As for the argument that same-sex marriage could lead to incestuous marriages, this is largely an irrelevant question. My guess is that it probably wouldn’t, simply because there is unlikely to be that much clamour for it. The point, however, is not whether it might lead to such unions, but whether having redefined the biblical, historical, and almost universally accepted definition of marriage, on what basis do the NSTPs then deny the possibility of granting unions to other configurations? And furthermore, if they do deny it to other arrangements, isn’t this evidence – by their own definition that is – that they are not the NSTPs they would have us believe, but rather intolerant, bigoted phobics themselves?
The NSTPs will of course retort with something along the lines of, “don’t you know what can happen if a brother and a sister conceive a child?” Well yes I do, but I also happen to know what can happen if two men have intercourse, and I know how modern society has attempted to come up with its own workaround for this particular problem. It is called “safe-sex,” only it turns out not to be quite as safe as all that, and HIV is now spreading amongst homosexuals at alarming rates. 
Well the same could be done with incest, could it not? Could not “safe-incest” campaigns be launched in order to combat the dangers of close relatives conceiving? And as the actor Jeremy Irons recently pointed out, it is possible that the two relatives getting married could both be men, which of course gets around the offspring problem because – as he pointed out – men don’t breed.  In other words, the howls of outrage that greet the “it could lead to incest” argument are phoney and risible, being borne out of the NSTPs intolerance of incest, rather than because incestuous relationships are any more problematic than homosexual relationships. There is only one effective argument against incestuous relationships and marriages, and it is that God has forbidden them.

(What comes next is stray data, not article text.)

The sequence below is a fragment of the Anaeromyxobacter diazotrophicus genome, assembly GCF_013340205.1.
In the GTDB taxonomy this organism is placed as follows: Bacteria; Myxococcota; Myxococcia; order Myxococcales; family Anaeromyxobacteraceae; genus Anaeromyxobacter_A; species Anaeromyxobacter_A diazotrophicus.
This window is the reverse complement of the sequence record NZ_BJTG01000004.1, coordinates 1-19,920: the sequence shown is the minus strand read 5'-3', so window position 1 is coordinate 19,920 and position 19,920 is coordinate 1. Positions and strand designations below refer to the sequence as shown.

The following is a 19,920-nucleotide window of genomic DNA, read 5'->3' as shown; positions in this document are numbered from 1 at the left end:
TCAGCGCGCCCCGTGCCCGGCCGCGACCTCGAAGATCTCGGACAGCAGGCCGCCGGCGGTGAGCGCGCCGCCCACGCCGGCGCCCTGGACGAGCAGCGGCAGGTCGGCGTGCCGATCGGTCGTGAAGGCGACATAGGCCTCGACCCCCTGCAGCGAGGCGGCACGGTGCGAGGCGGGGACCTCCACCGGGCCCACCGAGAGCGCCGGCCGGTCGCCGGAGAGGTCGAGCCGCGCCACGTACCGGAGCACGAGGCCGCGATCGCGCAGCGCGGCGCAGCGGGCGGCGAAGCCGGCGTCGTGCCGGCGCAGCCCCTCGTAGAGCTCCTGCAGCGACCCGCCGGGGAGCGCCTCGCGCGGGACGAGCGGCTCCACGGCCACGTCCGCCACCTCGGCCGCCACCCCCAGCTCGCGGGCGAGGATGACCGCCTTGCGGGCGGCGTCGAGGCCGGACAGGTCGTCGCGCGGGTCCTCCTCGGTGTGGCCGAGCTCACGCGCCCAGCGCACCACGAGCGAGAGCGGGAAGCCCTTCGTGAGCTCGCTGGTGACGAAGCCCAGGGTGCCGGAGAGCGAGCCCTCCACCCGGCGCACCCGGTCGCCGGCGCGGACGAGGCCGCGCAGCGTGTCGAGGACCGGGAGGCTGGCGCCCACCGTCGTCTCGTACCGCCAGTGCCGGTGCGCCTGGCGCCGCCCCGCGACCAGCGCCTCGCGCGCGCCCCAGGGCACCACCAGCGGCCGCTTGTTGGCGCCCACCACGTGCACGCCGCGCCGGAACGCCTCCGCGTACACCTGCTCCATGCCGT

Of course Mr Irons got a kicking for his remarks, with the NSTPs again reacting with their usual phoney outrage. His outlandish suggestion that messing with the definition of marriage could lead to a father marrying his son to avoid inheritance tax sounds just about as absurd a combination as it’s possible to get, yet who was it who began playing around with absurd marriage combinations? It wasn’t Mr Irons. Once you have redefined the triangle so that it is no longer:
but can now include:
you need to tell me why it couldn’t then be redefined further to include:
And you need to tell me what happened to your commitment to tolerance and inclusiveness when someone else suggests defining it as this:
Here is my challenge to the NSTPs. I am able to rule out granting Charlie and Bennie the right to marry because God’s Word forbids such unions. And if Charlie and Bennie turned out to be two completely unrelated men, rather than brother and sister, I would rule it out on the same basis. In your eyes ruling out the latter makes me an intolerant homophobe, but what about the former? And on what basis do you rule out giving Charlie and Bennie what they seek? Be careful how you answer it now. Any howls of outrage that someone has dared to bring up something so vile and repugnant as incest in the debate about homosexual marriage might just be taken as evidence that you are not quite the NSTPs you would like to believe. You wouldn’t want to be known as incestophobes, now would you?